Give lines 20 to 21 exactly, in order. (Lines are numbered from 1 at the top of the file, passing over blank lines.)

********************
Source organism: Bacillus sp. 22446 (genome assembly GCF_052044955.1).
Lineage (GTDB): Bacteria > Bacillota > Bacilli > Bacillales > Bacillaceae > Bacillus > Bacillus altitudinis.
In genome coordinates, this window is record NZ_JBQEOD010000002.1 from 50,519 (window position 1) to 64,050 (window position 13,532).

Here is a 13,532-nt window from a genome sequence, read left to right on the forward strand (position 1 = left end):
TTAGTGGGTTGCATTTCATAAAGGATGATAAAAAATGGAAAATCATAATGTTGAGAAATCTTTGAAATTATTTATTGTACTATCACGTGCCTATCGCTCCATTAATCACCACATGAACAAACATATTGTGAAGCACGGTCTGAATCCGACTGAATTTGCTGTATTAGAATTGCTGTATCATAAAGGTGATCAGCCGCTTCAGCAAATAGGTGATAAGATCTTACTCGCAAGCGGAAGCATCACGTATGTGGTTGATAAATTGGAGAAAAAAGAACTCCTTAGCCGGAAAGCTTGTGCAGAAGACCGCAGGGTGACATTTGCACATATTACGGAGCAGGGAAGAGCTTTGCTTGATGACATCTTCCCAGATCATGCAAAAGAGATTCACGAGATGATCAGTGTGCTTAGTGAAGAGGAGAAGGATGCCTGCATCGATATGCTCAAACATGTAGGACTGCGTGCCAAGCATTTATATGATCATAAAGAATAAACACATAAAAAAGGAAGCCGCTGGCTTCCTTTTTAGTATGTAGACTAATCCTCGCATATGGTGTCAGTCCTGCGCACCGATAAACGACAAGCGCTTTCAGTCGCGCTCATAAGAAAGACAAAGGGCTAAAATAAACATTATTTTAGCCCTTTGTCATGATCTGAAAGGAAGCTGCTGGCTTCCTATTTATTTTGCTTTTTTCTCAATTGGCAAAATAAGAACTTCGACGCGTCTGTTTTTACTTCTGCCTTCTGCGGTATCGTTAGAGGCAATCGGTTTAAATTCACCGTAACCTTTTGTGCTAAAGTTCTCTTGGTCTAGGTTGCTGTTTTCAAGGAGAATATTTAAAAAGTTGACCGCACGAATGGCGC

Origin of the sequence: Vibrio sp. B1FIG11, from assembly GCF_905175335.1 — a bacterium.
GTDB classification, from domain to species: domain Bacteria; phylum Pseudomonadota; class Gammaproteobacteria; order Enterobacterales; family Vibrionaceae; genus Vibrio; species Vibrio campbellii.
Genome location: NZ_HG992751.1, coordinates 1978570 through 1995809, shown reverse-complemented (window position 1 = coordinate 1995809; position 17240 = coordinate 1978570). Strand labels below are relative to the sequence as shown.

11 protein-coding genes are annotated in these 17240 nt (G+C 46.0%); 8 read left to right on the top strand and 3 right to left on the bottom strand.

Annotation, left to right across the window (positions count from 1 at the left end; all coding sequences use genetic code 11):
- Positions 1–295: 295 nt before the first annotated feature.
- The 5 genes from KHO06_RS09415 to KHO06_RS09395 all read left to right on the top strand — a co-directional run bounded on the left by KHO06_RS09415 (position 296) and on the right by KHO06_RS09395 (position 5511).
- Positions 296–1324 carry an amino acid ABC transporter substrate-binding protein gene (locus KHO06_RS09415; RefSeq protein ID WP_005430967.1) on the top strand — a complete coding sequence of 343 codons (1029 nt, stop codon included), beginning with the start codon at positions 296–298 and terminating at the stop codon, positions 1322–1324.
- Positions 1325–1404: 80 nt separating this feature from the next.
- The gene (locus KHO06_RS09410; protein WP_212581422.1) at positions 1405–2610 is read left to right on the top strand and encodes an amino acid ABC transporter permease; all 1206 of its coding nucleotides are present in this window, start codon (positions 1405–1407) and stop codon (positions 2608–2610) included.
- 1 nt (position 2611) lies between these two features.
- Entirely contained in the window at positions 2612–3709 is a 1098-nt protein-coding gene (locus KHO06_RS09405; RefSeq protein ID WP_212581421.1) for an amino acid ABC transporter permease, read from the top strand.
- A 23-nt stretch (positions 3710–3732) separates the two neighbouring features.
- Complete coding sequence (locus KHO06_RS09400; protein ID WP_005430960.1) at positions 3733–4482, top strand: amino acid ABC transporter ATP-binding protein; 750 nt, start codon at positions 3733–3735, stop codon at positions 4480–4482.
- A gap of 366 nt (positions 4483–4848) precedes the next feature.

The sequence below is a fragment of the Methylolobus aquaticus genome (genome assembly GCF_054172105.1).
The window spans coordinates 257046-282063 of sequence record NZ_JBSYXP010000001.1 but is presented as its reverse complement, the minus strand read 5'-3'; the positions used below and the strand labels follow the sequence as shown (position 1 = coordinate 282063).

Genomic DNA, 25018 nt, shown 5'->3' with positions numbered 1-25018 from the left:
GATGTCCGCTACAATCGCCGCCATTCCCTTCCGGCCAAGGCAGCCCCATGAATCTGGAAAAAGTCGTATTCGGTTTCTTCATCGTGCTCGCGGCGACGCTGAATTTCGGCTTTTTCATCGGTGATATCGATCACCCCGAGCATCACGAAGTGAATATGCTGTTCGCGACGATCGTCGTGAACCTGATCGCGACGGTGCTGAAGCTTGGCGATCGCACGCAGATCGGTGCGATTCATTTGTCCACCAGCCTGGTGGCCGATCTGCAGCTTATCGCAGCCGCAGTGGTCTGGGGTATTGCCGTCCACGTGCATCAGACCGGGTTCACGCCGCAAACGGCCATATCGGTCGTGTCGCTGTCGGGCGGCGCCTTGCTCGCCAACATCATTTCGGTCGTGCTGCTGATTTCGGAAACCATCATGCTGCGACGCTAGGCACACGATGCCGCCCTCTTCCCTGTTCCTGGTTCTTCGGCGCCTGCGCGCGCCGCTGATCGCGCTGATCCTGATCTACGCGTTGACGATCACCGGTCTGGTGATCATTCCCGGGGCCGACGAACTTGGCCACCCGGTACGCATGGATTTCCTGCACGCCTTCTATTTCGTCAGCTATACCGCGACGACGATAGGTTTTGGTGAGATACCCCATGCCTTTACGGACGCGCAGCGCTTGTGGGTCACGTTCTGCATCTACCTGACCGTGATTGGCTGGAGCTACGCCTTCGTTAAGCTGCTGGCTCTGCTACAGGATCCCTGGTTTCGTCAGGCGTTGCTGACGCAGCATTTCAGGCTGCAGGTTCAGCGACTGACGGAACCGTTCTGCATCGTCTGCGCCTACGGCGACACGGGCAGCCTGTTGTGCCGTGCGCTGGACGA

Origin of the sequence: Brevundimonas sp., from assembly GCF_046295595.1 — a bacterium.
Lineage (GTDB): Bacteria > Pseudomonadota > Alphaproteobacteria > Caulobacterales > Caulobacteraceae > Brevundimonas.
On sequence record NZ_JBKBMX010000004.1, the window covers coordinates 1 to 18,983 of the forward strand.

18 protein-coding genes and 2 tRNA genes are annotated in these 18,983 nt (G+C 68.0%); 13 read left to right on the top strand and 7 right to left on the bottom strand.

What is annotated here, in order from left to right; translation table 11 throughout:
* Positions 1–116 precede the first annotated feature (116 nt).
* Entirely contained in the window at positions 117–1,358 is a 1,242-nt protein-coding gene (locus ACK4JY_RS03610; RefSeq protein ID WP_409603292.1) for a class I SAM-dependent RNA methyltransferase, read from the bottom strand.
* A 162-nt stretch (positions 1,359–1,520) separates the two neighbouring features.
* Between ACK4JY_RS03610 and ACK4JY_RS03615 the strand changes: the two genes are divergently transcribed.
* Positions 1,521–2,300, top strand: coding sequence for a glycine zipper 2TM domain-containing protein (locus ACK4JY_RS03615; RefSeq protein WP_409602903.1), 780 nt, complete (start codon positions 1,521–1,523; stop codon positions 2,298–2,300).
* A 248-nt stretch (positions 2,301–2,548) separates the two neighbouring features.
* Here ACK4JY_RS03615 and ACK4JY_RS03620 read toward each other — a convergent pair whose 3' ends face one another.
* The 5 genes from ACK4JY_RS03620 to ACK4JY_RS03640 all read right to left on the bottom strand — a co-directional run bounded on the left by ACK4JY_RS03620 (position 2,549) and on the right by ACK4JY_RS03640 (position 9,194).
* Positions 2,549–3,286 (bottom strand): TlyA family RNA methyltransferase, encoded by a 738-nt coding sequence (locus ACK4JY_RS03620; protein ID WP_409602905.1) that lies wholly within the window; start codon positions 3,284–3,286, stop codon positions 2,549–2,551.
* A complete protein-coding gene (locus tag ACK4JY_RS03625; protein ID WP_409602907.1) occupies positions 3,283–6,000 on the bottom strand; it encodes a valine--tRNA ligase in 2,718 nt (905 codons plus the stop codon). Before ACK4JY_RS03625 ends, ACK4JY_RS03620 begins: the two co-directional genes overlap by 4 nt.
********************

- A gap of 366 nt (positions 4483–4848) precedes the next feature.

The sequence below is a fragment of the Methylolobus aquaticus genome (genome assembly GCF_054172105.1).